A home improvement retailer wasn’t at fault when a sink fell out of a defective box and injured a customer inside one if its stores, the Indiana Supreme Court has ruled.
In 2015, Candus Griffin and Walter Griffin Jr. were shopping inside a Menards in Elkhart for a new sink.
When the Griffins found one they liked, Walter grabbed a box from the shelf. While lifting the sink, the bottom of the box opened and the product fell on Walter, causing injuries.
The Griffins sued Menards for damages, alleging premises liability and loss of consortium. Menards brought in the manufacturer of the sink, Briggs Plumbing Products LLC, as a third party.
Menards filed a motion for summary judgment alleging it had no actual or constructive knowledge of any issues with the box, but the Griffins contended there was an issue of material fact regarding Menards’ knowledge and made a res ipsa loquitur claim.
The Elkhart Superior Court entered summary judgment for the store, but the Indiana Court of Appeals affirmed in part, reversed in part and remanded, finding there were issues of material fact precluding summary judgment on the knowledge as well as the res ipsa issues.
In the Tuesday opinion written by Justice Steven David, the Supreme Court affirmed the trial court’s ruling.
The justices pointed to Burrell v. Meads, 569 N.E.2d 637 (Ind. 1991), in the failure of the Griffins to prove Menards had actual or constructive knowledge of the dangerous condition of the defective box.
“The Court of Appeals held that there was an issue of material fact here and we disagree,” David wrote. “Menard set forth evidence, through the affidavit of its store manager and Walter’s deposition testimony, that there was an absence of genuine material fact as to its actual or constructive knowledge that the box was defective. The burden then shifted to Plaintiffs to come forward with evidence that creates an issue of material fact.
“… Although Plaintiffs designated evidence that Menard had no records of when it last inspected the boxes or how long the box was on the shelf, and Plaintiffs are critical of the same, this doesn’t create an issue of material fact with regard to Menard’s actual or constructive knowledge,” David continued. “… Indeed, Plaintiffs do not argue that Menard had any duty to have certain policies, conduct certain inspections, or keep records of the same. We decline to impose such duties. We also reject any implication that a premises owner may avoid an inference of constructive notice by failing to enact or follow safety policies.”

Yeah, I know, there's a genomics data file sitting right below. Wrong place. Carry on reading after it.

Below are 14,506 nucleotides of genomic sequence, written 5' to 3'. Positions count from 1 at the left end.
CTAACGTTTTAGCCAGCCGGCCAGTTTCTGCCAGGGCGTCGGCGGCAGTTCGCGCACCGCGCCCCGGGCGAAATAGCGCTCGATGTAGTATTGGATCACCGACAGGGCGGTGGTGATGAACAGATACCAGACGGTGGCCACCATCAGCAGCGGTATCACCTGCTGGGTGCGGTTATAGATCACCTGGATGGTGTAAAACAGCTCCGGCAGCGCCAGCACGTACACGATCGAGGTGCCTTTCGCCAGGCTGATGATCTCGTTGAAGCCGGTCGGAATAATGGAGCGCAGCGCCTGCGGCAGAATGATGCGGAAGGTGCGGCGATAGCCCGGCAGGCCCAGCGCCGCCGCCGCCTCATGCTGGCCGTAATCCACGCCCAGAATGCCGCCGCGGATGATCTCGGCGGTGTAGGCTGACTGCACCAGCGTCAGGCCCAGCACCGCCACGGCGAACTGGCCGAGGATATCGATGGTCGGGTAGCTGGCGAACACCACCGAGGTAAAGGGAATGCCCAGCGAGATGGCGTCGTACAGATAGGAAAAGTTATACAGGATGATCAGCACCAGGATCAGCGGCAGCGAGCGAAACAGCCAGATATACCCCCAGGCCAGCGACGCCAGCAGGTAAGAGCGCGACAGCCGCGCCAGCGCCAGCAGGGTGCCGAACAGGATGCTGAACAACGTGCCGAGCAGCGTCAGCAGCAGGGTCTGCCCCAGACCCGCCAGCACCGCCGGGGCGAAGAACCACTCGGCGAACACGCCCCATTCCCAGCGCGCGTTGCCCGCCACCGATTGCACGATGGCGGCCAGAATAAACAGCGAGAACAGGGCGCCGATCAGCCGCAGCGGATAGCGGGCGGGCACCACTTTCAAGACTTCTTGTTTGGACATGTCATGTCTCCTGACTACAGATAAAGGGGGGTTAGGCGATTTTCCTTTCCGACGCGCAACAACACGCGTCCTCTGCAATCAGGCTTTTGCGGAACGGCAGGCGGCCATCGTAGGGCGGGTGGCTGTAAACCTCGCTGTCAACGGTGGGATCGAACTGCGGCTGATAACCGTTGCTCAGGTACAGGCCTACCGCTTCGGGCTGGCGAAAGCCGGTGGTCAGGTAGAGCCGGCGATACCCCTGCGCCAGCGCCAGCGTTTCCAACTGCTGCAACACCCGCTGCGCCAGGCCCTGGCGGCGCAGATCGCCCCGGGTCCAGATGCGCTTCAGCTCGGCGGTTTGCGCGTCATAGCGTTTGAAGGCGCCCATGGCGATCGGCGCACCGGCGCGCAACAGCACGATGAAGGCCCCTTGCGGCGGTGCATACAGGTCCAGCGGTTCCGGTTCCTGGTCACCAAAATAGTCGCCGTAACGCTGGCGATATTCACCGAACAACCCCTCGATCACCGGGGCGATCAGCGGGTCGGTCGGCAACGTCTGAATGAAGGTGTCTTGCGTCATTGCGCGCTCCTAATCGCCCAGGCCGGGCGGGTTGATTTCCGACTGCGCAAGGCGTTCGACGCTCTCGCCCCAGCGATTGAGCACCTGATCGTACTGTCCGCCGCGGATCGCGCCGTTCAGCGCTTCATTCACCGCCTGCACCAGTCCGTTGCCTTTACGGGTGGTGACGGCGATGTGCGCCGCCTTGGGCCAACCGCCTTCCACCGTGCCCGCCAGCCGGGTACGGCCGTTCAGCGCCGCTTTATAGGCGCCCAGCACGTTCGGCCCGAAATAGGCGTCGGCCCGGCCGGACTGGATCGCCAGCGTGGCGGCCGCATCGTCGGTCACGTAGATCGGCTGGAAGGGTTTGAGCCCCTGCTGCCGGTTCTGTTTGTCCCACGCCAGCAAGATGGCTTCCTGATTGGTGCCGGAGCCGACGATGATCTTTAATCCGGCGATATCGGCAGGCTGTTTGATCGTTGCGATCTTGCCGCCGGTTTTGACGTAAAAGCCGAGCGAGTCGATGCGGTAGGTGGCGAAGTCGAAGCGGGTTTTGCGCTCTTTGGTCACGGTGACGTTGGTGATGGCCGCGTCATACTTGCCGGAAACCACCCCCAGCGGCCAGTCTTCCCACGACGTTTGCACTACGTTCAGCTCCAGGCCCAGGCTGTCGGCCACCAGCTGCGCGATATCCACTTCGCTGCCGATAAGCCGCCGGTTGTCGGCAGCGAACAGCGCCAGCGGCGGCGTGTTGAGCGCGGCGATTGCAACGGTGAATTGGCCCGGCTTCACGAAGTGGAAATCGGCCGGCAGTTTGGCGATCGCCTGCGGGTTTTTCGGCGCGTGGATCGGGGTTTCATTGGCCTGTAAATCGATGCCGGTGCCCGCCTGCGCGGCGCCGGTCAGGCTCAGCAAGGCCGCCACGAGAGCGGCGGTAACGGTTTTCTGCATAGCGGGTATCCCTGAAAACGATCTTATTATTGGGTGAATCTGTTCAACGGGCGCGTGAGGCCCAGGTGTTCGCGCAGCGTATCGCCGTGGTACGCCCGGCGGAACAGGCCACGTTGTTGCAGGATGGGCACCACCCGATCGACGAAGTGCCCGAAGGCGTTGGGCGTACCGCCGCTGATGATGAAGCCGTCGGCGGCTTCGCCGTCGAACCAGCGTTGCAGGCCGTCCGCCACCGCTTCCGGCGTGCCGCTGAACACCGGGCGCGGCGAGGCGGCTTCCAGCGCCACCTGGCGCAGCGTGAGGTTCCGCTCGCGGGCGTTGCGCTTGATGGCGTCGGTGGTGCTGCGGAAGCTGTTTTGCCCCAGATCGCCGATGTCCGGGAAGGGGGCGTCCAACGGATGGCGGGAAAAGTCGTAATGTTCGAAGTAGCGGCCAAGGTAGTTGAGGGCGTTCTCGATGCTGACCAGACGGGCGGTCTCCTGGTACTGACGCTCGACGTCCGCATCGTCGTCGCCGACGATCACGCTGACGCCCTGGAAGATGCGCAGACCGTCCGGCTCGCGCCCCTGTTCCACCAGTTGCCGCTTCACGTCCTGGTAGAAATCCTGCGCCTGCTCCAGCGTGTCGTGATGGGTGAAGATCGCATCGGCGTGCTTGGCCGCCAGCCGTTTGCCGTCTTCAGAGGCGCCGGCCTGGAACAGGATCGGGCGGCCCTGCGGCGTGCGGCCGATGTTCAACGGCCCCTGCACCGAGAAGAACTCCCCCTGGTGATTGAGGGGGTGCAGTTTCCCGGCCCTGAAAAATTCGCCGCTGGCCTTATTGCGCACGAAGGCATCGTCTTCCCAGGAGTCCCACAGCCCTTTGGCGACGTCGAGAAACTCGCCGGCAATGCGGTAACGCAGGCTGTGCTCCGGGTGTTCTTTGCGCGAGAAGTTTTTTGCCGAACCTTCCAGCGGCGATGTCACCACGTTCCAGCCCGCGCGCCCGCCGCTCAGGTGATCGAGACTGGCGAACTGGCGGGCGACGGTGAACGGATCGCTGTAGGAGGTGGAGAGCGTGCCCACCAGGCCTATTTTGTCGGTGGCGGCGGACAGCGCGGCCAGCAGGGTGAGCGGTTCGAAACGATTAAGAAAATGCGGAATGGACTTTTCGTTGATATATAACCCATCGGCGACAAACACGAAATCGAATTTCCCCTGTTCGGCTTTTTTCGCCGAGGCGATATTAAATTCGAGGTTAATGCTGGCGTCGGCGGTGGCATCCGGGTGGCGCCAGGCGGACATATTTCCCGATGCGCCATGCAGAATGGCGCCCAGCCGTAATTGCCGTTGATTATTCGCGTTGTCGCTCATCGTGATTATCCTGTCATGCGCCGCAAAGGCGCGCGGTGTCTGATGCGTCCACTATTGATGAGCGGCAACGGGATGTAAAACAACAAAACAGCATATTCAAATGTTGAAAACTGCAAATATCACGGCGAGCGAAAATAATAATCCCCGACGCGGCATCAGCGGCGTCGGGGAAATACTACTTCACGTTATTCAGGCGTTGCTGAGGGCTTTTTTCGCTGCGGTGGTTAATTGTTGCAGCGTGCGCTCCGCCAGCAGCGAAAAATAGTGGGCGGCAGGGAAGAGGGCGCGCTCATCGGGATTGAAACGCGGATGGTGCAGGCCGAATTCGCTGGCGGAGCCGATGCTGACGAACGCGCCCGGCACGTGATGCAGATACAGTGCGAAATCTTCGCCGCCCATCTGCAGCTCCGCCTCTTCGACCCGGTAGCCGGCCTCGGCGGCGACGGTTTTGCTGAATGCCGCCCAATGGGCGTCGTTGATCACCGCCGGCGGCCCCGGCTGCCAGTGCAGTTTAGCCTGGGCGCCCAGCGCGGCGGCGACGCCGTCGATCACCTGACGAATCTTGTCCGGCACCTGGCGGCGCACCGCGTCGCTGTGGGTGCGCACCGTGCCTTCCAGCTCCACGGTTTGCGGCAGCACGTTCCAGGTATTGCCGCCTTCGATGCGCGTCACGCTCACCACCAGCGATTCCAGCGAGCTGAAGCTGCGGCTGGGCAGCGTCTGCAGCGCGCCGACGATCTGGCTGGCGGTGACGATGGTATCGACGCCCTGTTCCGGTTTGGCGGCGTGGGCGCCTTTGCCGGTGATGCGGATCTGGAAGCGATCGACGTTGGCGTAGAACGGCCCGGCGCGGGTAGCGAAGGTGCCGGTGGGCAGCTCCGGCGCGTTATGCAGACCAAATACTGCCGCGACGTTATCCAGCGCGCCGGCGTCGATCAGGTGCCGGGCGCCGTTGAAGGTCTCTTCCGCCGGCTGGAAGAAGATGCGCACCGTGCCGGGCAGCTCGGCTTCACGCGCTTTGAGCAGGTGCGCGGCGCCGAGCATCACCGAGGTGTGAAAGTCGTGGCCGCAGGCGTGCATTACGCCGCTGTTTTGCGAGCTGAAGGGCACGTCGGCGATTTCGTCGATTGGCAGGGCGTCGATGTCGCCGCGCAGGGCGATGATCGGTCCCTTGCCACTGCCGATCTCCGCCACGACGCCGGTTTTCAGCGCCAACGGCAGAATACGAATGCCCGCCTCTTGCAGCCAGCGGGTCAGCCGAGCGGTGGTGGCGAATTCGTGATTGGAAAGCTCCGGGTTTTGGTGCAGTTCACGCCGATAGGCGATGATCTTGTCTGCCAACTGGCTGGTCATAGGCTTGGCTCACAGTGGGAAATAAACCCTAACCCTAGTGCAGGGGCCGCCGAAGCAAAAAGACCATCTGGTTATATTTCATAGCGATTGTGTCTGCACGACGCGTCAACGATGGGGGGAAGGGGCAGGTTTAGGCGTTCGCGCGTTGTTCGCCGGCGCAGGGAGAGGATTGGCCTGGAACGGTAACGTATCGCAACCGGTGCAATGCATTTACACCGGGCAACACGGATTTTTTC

In addition, the justices wrote Walter revealed he didn’t see any dangerous condition with the box when he inspected it before picking it up.
The justices also dismissed the res ipsa loquitur claim.
“… (D)etermining the res ipsa issue is necessarily dependent on whether a defendant can be liable under premises liability in the first place,” David wrote. “Thus, Plaintiff’s res ipsa claim alone does not preclude summary judgment for Menard.
“Additionally, even assuming res ipsa applies here, the doctrine requires that the injuring instrumentality was within the exclusive management and control of the defendant. That just isn’t the case here because customers had access to the sink box.”
However, the Supreme Court didn’t reject that res ipsa could apply to a premises-liability case in the future.
“If an injury results from a fixture or other component that customers did not or could not disturb — such as a chandelier suspended from the ceiling, or a set of shelves bolted to the wall — and the incident would not normally occur absent negligence, res ipsa could be appropriate,” the justices opined.
Chief Justice Loretta Rush and justices Mark Massa and Geoffrey Slaughter all concurred while Justice Christopher Goff dissented with a separate opinion.
In Goff’s six-page dissent, he wrote that while he takes no issue with concluding res ipsa doesn’t apply to the case, he disagreed with the court in its decision that the Grifins failed to meet their burden on their premises-liability claim.
“Contrary to this conclusion, the record here, in my view, sufficiently presents a genuine issue of material fact of whether Menard had constructive knowledge of the faulty box for liability to attach,” Goff wrote. “And even if the Griffins appear unlikely to prevail at trial, that’s a question for the jury — not for this Court — to decide.
“… Because the trial court, in my view, improperly granted summary judgment and deprived the Griffins of their constitutional right to a jury trial, I would reverse and remand for reconsideration of their premises-liability claim,” the dissent concluded.
The case is Walter Griffin, Jr. and Candus Griffin v. Menard Inc. and Briggs Plumbing Products, LLC, 21S-CT-119.